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Kudlow: Optimism Is in the Air

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You might not know it from the acrimonious political debate on cable and broadcast TV, or on talk radio, or on websites and blogs. But here's a counterintuitive observation: Amid all the negativism out there, I believe optimism is in the air.

That's right. Optimism.

Sometimes you have to search for it, or read it in the fine print. But I believe the political economy is getting better, not worse.

Let me make a few points to defend what most folks believe is an indefensible position.

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The stock market is hitting record highs daily, returning a tremendous amount of wealth to the half of American households that own shares. This investor-class wealth-creation alone is sparking a new sense of confidence and optimism.

Then on a smaller scale, housing—the other great source of American wealth—is beginning an impressive recovery. Over 60 percent of Americans own their own home, a key form of wealth. Like stocks, the housing recovery is creating a new sense of optimism after a very long and depressing dry spell.

Then there's the anemic economic recovery. It's the worst in modern times going back to 1947. But wait a minute—things are looking up here, too.

Let me quote from the highly respected economists Conrad DeQuadros and John Ryding: "In the last two weeks, we have seen manufacturing ISM, non-manufacturing ISM, ABP employment, payrolls, jobless claims, retail sales, and industrial production beat expectations and show an upswing in economic activity."

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Record profits for business may be driving this economic pickup. And it's all unfolding after the supposedly catastrophic budget-cutting sequester, and after a tax-hike bill that supply-siders like myself opposed (although income and investment taxes went up much less than feared).

In fact, even the eruption in government spending is showing signs of calming down. Taking into account a modest recovery, spending-cut bills of roughly $2 trillion, and an end to the failed spending stimulus of 2009, the federal spending share of the economy has dropped from 25 percent in 2009-10, to 24 percent in 2011, to just below 23 percent last year.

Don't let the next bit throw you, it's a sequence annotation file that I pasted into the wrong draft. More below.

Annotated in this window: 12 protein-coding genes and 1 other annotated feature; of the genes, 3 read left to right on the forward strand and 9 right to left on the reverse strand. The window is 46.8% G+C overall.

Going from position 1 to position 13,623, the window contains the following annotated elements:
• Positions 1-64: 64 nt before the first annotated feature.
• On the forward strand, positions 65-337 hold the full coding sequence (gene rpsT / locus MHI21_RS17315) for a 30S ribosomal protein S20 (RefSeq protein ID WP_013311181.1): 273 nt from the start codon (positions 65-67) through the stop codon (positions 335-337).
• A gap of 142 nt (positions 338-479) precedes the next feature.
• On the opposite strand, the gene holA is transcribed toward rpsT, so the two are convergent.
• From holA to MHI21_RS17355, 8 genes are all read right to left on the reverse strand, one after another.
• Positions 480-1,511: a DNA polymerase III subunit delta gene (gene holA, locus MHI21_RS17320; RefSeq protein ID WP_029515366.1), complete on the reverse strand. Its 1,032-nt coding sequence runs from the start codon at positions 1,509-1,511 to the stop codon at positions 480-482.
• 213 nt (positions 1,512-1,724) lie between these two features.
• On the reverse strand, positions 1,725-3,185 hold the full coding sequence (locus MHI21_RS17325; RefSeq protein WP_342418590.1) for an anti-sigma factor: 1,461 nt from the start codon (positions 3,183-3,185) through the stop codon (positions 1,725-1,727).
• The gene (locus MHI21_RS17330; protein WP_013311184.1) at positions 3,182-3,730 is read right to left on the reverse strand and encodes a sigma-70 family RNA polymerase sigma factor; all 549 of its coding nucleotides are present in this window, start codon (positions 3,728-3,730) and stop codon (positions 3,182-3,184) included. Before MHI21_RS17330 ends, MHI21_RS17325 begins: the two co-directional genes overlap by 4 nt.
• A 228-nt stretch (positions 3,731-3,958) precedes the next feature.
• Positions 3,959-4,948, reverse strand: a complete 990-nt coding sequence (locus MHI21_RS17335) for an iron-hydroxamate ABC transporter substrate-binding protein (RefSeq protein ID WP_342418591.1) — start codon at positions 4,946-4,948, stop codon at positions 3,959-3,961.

As I have argued time and again, spending cuts and limited government lower the overall tax burden and promote economic growth.

Finally, Federal Reserve policy remains highly accommodative, while there are no real signs of an inflation problem. The Fed has stabilized nominal gross domestic product (total spending in the economy) at around 4 percent, which will probably move higher toward 5 percent in the next year. And King Dollar is strengthening. All this is good.

And might there be just a bit more optimism on the political front?

President Barack Obama has embarked on a charm offensive, initiating more dialogue with Republicans than in the past four years. Of course, the Reagan adage "trust but verify" applies to Obama's newfound charms.

But in a recent interview with former vice-presidential candidate and current House budget chair Paul Ryan, R-Wis., I found more optimism. While on the subject of Obama's new diplomacy, I asked Ryan if he believes a grand design, including spending, entitlements, and tax reform, is a good thing. Is it achievable? He replied, "I do think it's a good thing. I do think it's achievable. And I do think it should be done.

"So the question from our perspective is, 'Was this so-called charm offensive a one-off event?' Or was it a new posture—a new conversion that's about to continue?"

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Ryan's new budget roadmap is more vision than green-eyeshade exercise: repeal Obamacare. Replace it with a patient-centered health-care system. Go for true pro-growth tax reform by lowering marginal rates and broadening the base for individuals and businesses. (By the way, Obama is talking about corporate tax reform. Maybe common ground can be found.)

Ryan also spoke of welfare reform, including food stamps and ways to reduce child poverty and get single mothers back on their feet. He wants to do everything possible to encourage the energy revolution sweeping America. He believes a lower spending burden on the economy is pro-growth. He targets a ten-year balanced budget at 19.1 percent of GDP: Budget growth overall would drop from 5 percent to 3.4 percent, while spending would be curbed by roughly $5 trillion.

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And yes, after his first significant meeting with President Obama, and despite the major differences, Paul Ryan says it's possible to achieve common ground.

"I'm cautiously optimistic about this," he said.

Of course the differences are huge. And Senator Patty Murray, D-Wash., just put out a Democratic budget (first time in over four years) that raises taxes by $1.5 trillion, with virtually no spending cuts. No common ground there.

But I'm still optimistic. Small pro-growth advances are possible as long as people are talking. I see a thaw in politics. So does the stock market.

Optimism is in the air.

—By CNBC's Larry Kudlow; Follow him on Twitter @larry_kudlow

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